The Paradoxical Justification of Japanese Financial Reform in the Late Tokugawa Era

Social Sciences in China (Chinese Edition)

No.1, 2018


The Paradoxical Justification of Japanese Financial Reform in the Late Tokugawa Era



Han Dongyu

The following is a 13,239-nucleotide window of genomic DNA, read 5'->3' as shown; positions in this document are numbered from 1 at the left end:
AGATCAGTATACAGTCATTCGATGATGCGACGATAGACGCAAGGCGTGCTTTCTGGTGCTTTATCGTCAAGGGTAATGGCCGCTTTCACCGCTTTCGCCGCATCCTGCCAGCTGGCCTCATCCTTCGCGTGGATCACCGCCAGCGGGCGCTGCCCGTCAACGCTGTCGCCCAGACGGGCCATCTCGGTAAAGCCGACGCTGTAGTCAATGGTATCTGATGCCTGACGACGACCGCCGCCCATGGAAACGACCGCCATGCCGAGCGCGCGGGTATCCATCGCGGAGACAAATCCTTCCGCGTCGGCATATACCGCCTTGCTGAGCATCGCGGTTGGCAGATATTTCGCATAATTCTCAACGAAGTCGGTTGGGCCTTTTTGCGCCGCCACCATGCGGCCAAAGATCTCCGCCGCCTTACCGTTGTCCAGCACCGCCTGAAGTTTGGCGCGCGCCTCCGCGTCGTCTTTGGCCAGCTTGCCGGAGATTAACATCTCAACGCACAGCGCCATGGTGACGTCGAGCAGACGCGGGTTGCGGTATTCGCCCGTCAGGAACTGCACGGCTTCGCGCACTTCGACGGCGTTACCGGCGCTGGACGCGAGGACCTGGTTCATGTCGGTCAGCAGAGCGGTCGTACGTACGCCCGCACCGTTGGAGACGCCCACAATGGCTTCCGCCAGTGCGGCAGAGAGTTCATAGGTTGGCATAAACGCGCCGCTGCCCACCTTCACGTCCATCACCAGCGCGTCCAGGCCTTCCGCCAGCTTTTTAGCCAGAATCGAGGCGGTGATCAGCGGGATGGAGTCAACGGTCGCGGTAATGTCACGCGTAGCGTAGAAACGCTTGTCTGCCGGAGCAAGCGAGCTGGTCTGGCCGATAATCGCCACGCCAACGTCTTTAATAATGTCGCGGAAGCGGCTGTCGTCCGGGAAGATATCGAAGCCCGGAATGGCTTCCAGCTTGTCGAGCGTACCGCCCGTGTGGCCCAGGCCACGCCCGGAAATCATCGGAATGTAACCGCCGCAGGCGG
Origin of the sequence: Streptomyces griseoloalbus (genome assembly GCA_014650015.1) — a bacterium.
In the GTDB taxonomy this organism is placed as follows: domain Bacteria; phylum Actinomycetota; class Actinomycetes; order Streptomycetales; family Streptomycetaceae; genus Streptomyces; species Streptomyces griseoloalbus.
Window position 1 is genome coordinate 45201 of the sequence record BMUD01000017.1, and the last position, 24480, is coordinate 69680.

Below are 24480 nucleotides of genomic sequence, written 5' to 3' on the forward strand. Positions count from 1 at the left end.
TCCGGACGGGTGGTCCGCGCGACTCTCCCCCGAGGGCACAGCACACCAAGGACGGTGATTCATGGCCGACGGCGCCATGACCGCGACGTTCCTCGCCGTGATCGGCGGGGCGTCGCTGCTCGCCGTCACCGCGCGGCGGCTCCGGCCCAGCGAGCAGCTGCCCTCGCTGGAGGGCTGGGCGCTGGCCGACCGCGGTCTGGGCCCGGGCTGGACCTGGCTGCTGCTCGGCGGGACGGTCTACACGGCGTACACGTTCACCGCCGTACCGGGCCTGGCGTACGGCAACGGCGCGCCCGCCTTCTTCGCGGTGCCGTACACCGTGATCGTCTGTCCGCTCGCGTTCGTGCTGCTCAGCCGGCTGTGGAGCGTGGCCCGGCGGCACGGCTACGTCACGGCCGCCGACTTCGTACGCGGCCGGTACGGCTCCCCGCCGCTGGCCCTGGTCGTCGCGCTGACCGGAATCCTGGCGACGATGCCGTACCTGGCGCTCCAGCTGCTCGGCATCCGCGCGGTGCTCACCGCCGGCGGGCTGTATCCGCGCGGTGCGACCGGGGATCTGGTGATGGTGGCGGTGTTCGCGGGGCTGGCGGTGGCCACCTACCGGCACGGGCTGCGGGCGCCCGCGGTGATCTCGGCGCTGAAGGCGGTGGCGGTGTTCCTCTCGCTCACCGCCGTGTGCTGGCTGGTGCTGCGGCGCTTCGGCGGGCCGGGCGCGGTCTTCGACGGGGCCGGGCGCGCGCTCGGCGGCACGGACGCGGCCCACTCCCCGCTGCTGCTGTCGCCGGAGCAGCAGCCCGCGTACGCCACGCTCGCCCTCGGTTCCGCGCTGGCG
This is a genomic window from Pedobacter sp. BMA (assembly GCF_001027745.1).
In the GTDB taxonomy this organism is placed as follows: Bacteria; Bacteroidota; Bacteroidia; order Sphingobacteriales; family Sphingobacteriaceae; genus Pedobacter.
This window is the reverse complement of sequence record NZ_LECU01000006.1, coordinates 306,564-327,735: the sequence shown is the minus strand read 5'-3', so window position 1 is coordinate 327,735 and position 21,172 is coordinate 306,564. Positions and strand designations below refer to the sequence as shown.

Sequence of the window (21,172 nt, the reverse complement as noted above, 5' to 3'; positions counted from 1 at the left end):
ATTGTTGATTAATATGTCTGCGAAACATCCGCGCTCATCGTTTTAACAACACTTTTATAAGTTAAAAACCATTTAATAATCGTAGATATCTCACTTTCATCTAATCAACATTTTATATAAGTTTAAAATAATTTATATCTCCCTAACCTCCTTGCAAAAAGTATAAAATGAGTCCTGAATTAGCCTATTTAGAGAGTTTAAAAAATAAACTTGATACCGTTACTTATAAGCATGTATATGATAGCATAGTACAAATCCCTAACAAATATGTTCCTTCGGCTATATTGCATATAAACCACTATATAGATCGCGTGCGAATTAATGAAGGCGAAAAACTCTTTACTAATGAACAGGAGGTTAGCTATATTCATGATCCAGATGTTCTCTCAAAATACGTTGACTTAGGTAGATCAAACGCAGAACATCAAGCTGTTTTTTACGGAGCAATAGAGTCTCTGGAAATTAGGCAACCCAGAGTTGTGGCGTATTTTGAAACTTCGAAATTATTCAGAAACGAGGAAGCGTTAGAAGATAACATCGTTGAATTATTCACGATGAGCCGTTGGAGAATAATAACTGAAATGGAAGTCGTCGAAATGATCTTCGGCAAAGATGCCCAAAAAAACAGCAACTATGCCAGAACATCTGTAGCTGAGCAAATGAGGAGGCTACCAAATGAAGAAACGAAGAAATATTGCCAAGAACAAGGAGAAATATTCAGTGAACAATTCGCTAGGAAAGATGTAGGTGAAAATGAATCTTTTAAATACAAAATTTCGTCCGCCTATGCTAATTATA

Market easing and fiscal austerity accounted for the alternating booms and busts of the shogunate economy from the seventeenth century on. Market easing was driven by the expansion of consumption, while fiscal austerity aimed at increasing revenue and decreasing expenditure. In the agrarian shogunate system, both strategies were justified in terms of the maintenance of social stability. However, when the balance between the two was threatened by the excessive development of one, their competing rationales emerged as a paradox of facts versus values. The classic manifestation of this paradox was the Tempo Reforms, a series of measures that attempted to remedy ills such as the breakdown of the feudal hierarchy, merchant wealth and government penury, and extravagance and corruption that had arisen from excessive economic opening and commercial monopolies. Initially these measures had a rationale within the shogunate context; however, as reckless policies for increasing revenue and reducing expenditure suppressed the growth of aggregate social demand, the impasse thus created saw the second of the rationales inherent in the shogunate order begin an understandable rally. Since it was impossible to change the institutional framework, the two rationales had no way of breaking through the vicious circle of mutual negation in which the growth of one was detrimental to the other. Together with the arduous attempts in the last years of the shogunate to bring the new era into being, the timely arrival of the Meiji Restoration functioned to resolve the contradiction involved in emphasizing agriculture and thwarting commerce; the paradox was thus largely resolved within the new framework once the old system had been replaced.